Posted by on May 18, 2012 in Blog
Last year, Obama signed the National Defense Authorization Act for Fiscal Year 2012, which potentially allowed for the indefinite detention of American citizens without charge or trial. Last night, the indefinite detention provision was ruled unconstitutional by a New York court. As the NDAA for 2013 makes its way through the halls of Congress, it has reignited a debate on the merits – and constitutionality – of these provisions.
A number of newly-introduced bills and amendments aim to strip the indefinite detention provisions out of the NDAA, including the Smith-Amash amendment lauded by the ACLU, and the No Detention Without Charge Act of 2012, sponsored by Rep. Jerrold Nadler (D-NY).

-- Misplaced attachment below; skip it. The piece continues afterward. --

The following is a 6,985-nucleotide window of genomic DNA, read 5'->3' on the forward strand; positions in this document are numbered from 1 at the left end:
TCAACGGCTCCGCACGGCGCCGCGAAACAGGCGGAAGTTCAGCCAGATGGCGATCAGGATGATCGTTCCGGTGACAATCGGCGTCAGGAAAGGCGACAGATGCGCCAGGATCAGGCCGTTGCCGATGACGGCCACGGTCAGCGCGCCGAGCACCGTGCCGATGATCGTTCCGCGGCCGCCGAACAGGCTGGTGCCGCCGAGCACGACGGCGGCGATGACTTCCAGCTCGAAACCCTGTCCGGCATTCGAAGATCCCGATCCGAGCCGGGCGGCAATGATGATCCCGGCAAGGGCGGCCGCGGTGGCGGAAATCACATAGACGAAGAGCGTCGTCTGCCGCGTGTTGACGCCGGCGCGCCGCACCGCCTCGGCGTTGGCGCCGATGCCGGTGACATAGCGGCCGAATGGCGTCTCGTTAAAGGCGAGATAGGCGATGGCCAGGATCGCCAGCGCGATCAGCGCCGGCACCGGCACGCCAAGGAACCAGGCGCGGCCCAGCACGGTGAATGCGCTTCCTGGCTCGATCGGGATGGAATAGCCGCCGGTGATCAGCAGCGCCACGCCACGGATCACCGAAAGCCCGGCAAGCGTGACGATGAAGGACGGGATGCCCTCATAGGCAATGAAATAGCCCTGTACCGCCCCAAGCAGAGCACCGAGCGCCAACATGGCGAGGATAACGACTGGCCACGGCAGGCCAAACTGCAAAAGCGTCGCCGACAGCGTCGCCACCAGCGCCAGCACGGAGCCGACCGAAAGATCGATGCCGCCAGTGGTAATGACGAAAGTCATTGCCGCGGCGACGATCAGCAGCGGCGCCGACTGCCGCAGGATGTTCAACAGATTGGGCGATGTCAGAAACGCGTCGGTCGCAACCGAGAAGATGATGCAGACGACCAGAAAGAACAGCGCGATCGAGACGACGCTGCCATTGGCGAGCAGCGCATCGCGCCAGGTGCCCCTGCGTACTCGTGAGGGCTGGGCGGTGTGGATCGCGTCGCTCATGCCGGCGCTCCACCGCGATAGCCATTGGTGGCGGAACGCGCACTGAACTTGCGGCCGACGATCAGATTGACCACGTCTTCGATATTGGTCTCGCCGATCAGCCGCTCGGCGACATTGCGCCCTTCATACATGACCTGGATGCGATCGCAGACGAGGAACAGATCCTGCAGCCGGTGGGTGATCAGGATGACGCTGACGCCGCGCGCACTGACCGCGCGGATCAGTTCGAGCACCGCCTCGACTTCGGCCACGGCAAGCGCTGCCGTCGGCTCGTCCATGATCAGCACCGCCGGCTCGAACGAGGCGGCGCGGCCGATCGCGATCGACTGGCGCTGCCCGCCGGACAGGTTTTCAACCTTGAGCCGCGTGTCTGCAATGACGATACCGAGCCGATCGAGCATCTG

Though the Smith-Amash amendment narrowly failed in the House, Nadler’s bill (H.R. 5751) still has a shot. It would “prohibit the detention of any person by the United States except to the extent that the Constitution and the law of war permit…prohibit the detention without charge of any person arrested or detained within the United States” and repeal the section of the 2012 NDAA that codified the detention process.
It’s a great bill and a huge victory for civil liberties, cleanly rolling back the dangerous excesses of last year’s bill.
“The notion that the United States ought to conduct itself according to the Constitution and the law of war should not be controversial,” said Nadler. “This legislation takes a small step—but an important step—in affirming our values as we work to secure the nation from those who would do us harm.”comments powered by Disqus